Greetings! It’s time for another action packed review of Super Powered vintage games! Today I will take a look at an overlooked and oft-misunderstood game. It is entitled Totally Rad! This was during the later period Jaleco games that were not sports based like their Bases Loaded series, such as Shatterhand or Operation Logic Bomb (I have nothing against sports per se, but I would prefer playing asBabe Ruth as a vice cop taking care of zombie drug cartels in a game called Zombie-ville Slugger). I realize that idea is a little “left-field.” But hey, I am just “spitballing” here!
Back to Totally Rad: In the modern times, the game is often considered a joke mostly due to it’s incredibly over the top 80′s atmosphere, outdated surf dude talk, and hairstyles. In fact, the cover reminds me of a very-80′s line of “Rad Dog” Trapper Keeper knock-offs I had. But have no fear, the game is considered by many to not be a relic of the past, but rather a parody that was actually ahead of its time as one of the very first games to spoof the 80′s. In other words, the 80′s inspired motif seems to be intentional! Of course, this retro makeover was part of Jaleco’s localization process. The original Japanese version of the game was a standard platformer entitled Magic John. It was a generic game with a basic storyline about a boy with magic powers that has to save the day. For a humorous comparison of the Japanese vs. U.S. version go here. The game is also known for having a very creative and humorous instruction manual. To see that, go here.
As mentioned, the game stars a boy named Jake who has magic powers. His girlfriend Allison and your magic trainer Zebadia are kidnapped and it is up to you to use your limilted powers to save them. The cinemas, albeit a bit silly, still manage to maintain a modicum of suspense allowing that “what happens next?” feeling.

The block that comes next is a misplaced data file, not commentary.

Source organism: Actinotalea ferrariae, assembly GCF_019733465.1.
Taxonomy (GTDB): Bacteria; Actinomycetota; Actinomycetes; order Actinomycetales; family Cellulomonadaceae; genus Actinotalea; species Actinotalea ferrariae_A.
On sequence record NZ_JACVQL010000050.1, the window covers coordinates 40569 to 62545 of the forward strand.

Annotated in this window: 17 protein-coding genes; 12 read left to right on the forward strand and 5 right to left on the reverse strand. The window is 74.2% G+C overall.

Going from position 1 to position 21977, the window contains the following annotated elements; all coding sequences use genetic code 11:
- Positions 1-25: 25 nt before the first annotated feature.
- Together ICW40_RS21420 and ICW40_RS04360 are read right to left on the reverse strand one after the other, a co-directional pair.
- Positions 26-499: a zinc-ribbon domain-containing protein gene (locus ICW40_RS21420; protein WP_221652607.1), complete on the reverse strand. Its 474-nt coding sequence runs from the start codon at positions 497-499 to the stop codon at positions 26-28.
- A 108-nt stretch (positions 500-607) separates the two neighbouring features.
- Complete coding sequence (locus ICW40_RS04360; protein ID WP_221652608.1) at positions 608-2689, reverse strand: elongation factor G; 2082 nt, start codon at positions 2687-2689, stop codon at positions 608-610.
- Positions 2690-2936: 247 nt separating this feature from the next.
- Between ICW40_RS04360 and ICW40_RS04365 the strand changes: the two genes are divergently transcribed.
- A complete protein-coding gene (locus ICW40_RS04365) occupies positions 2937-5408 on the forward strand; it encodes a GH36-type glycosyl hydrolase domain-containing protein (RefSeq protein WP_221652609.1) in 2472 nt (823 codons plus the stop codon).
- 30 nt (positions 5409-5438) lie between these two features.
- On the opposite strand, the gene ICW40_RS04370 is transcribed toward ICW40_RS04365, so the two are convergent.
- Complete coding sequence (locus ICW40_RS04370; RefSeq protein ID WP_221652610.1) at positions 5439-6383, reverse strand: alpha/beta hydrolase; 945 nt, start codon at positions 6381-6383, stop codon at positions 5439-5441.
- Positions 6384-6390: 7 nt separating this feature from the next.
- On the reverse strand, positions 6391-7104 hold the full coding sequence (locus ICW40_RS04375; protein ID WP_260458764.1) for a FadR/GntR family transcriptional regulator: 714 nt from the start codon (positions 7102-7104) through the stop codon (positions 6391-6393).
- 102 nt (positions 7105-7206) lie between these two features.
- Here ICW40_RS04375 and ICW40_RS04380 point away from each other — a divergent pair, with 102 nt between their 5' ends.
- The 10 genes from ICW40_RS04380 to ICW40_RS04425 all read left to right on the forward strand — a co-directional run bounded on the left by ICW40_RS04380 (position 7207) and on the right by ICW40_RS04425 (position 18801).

Again, this game was released late in the NES’s lifespan (around 1991). As such, it has some of the best eye candy the system has ever seen (especially notable with the parallax scrolling and the massive and mobile boss encounters). Some of the graphic sets are plain, as are some of the enemies you face (such as generic robots or floor-lids that open and shoot). The levels conist of circus motifs, caves, underwater areas, and facilities. I tend to like snow stages, and sadly there are none here. The mini bosses are cool, and include mermen, cyclops robots, and agile goblins. The end-stage bosses are the game’s strongest feature. Not only are they huge and detailed, but mobile. Unlike the 3rd form of Dracula in Castlevania 3, for example, these guys are not posing for a school photo. They include a mohawked monster, hopping eye being, large fish, huge robot, and a very cool final boss with two forms.
The gameplay consists of walking, jumping, and shooting short range fireballs that you can charge to go further (like Mega Man 4-6). There are also tons of elemental magic spells (where each one contains an assortment of different graphic effects). And while you are spoiled for choice, the magic system isn’t perfect. Many of the elements seem to have the same effect on enemies. Also, despite being a student in training, you have all the magic you can get in the game all at once. It would have been cool to “learn” these as you go. But I guess that is kind of hard when your teacher is kidnapped. But the way it stands, it feels a bit random, excessive, and haphazard (perhaps kinda like the magic system in Castlevania: Circle of the Moon).
The music is quite good as well. The beats are catchy and mostly melodic. The sound effects are basically average, however, and don’t seem to stand out (there are no digitized voices to speak of).
In the end, I was very impressed with the title and had lots of fun. Feel free to give it a chance. Although the game is all-too-often ridiculed in hindsight, the game received pretty good reviews by the popular game magazines of the early 90′s.
The game poses a moderate challenge but can be beat. The game offers three continues and a free life after dispatching so many enemies. It pays off to be patient and move slowly. It also pays off to become familiar with the spells (both defensive and offensive). The game has no password feature, but is fairly long with 5 worlds each consisting of multiple mini-stages.